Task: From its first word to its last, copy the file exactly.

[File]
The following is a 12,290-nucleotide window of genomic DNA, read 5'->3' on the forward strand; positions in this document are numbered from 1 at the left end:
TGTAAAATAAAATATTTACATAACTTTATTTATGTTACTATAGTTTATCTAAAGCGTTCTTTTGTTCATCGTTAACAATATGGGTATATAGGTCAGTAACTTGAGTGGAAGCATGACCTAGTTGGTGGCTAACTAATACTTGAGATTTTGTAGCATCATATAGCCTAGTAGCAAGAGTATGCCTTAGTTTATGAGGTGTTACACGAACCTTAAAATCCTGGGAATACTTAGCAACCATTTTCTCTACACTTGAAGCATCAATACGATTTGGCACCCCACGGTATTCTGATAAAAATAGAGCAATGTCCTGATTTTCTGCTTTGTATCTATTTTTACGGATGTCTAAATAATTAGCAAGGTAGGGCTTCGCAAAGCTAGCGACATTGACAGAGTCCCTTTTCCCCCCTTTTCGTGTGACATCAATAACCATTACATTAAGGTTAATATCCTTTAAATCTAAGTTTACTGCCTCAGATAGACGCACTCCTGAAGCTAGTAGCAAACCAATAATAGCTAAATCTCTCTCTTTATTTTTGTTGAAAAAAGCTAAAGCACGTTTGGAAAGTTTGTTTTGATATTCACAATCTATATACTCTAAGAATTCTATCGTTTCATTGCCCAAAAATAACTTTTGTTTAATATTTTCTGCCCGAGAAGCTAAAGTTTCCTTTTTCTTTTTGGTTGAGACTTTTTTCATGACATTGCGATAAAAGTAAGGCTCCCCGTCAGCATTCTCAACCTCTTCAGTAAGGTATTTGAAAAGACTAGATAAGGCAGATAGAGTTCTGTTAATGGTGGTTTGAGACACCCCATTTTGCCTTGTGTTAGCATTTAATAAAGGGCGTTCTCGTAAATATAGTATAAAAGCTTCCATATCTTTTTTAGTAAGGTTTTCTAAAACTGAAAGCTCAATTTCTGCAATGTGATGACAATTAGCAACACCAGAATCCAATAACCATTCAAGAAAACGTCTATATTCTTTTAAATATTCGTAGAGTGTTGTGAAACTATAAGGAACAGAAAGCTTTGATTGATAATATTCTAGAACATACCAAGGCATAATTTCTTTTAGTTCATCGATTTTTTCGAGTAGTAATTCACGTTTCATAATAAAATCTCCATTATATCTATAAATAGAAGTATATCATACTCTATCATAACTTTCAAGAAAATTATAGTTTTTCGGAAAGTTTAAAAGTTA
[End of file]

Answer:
The following is a 12,290-nucleotide window of genomic DNA, read 5'->3' on the forward strand; positions in this document are numbered from 1 at the left end:
TGTAAAATAAAATATTTACATAACTTTATTTATGTTACTATAGTTTATCTAAAGCGTTCTTTTGTTCATCGTTAACAATATGGGTATATAGGTCAGTAACTTGAGTGGAAGCATGACCTAGTTGGTGGCTAACTAATACTTGAGATTTTGTAGCATCATATAGCCTAGTAGCAAGAGTATGCCTTAGTTTATGAGGTGTTACACGAACCTTAAAATCCTGGGAATACTTAGCAACCATTTTCTCTACACTTGAAGCATCAATACGATTTGGCACCCCACGGTATTCTGATAAAAATAGAGCAATGTCCTGATTTTCTGCTTTGTATCTATTTTTACGGATGTCTAAATAATTAGCAAGGTAGGGCTTCGCAAAGCTAGCGACATTGACAGAGTCCCTTTTCCCCCCTTTTCGTGTGACATCAATAACCATTACATTAAGGTTAATATCCTTTAAATCTAAGTTTACTGCCTCAGATAGACGCACTCCTGAAGCTAGTAGCAAACCAATAATAGCTAAATCTCTCTCTTTATTTTTGTTGAAAAAAGCTAAAGCACGTTTGGAAAGTTTGTTTTGATATTCACAATCTATATACTCTAAGAATTCTATCGTTTCATTGCCCAAAAATAACTTTTGTTTAATATTTTCTGCCCGAGAAGCTAAAGTTTCCTTTTTCTTTTTGGTTGAGACTTTTTTCATGACATTGCGATAAAAGTAAGGCTCCCCGTCAGCATTCTCAACCTCTTCAGTAAGGTATTTGAAAAGACTAGATAAGGCAGATAGAGTTCTGTTAATGGTGGTTTGAGACACCCCATTTTGCCTTGTGTTAGCATTTAATAAAGGGCGTTCTCGTAAATATAGTATAAAAGCTTCCATATCTTTTTTAGTAAGGTTTTCTAAAACTGAAAGCTCAATTTCTGCAATGTGATGACAATTAGCAACACCAGAATCCAATAACCATTCAAGAAAACGTCTATATTCTTTTAAATATTCGTAGAGTGTTGTGAAACTATAAGGAACAGAAAGCTTTGATTGATAATATTCTAGAACATACCAAGGCATAATTTCTTTTAGTTCATCGATTTTTTCGAGTAGTAATTCACGTTTCATAATAAAATCTCCATTATATCTATAAATAGAAGTATATCATACTCTATCATAACTTTCAAGAAAATTATAGTTTTTCGGAAAGTTTAAAAGTTA